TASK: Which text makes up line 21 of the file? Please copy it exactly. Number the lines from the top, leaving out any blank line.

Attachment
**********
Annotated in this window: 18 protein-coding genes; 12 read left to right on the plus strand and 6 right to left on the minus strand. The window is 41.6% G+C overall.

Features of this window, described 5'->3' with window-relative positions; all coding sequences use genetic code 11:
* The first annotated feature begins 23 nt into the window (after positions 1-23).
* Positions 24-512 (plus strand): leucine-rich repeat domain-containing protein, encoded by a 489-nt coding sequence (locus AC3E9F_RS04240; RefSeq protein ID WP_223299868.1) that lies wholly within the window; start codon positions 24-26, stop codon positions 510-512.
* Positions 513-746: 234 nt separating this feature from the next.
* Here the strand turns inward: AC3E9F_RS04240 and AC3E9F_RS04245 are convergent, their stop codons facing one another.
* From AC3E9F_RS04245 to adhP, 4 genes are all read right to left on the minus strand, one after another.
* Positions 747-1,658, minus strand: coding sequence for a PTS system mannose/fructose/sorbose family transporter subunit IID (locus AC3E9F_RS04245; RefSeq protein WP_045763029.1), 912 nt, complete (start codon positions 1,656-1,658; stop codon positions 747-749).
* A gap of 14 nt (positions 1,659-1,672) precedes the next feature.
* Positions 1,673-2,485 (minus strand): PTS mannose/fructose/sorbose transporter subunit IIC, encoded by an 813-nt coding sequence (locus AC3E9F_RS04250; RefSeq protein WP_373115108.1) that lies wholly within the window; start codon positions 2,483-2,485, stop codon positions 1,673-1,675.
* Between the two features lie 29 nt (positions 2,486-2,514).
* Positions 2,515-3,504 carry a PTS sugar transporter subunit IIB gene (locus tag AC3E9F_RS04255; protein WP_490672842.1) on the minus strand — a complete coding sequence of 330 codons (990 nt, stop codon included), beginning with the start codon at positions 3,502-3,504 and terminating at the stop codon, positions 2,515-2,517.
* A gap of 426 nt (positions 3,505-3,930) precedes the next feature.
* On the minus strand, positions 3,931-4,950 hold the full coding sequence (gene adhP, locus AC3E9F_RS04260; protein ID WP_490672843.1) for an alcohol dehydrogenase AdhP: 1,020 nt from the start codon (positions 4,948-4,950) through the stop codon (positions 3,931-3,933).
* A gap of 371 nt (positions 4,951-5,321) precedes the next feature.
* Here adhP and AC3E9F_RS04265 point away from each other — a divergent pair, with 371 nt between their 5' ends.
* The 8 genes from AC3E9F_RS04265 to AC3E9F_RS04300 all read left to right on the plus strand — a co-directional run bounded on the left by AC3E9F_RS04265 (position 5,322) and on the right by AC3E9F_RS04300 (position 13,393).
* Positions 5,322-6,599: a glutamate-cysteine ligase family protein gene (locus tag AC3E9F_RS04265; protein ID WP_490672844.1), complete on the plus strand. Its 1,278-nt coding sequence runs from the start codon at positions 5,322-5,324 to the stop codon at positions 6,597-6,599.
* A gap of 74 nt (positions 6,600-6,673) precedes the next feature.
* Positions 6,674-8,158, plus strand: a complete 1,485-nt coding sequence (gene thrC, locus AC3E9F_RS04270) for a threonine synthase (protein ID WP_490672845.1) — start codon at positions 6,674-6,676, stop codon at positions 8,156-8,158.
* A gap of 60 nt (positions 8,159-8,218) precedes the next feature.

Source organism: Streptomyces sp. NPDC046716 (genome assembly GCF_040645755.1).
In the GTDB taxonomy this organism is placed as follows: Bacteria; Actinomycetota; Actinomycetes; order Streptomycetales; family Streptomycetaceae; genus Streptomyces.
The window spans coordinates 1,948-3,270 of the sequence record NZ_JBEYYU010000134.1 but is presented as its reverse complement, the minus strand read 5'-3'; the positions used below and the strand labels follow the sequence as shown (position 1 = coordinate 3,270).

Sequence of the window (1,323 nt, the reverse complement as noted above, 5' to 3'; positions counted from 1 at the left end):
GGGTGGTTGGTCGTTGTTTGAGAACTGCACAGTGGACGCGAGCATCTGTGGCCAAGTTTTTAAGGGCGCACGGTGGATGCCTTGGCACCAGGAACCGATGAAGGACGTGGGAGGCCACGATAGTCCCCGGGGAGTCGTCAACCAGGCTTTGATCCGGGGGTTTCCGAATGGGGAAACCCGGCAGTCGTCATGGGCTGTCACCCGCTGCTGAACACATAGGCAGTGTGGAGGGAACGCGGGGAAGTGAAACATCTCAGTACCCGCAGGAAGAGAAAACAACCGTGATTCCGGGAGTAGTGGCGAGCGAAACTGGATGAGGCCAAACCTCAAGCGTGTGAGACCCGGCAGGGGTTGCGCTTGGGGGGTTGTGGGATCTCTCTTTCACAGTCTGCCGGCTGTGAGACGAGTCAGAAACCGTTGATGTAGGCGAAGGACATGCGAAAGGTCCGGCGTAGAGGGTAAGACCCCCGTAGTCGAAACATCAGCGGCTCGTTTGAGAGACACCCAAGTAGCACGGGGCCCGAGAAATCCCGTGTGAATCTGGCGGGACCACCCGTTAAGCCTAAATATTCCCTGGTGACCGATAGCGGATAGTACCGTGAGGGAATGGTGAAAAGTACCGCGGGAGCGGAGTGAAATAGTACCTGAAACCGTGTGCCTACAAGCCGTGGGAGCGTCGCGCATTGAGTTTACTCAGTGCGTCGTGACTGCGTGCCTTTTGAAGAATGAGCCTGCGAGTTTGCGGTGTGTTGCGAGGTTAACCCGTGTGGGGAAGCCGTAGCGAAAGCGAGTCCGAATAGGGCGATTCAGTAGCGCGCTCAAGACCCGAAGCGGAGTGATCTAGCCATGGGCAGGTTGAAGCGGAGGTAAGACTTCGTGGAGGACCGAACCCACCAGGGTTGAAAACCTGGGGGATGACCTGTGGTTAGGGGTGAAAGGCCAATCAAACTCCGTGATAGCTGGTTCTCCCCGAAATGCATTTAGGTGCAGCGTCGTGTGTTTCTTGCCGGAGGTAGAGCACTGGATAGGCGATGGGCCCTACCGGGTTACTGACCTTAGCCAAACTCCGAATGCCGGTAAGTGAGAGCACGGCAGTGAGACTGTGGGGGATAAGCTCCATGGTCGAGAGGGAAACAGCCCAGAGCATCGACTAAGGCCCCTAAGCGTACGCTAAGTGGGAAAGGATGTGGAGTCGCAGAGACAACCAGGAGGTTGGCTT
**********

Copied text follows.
* A gap of 60 nt (positions 8,159-8,218) precedes the next feature.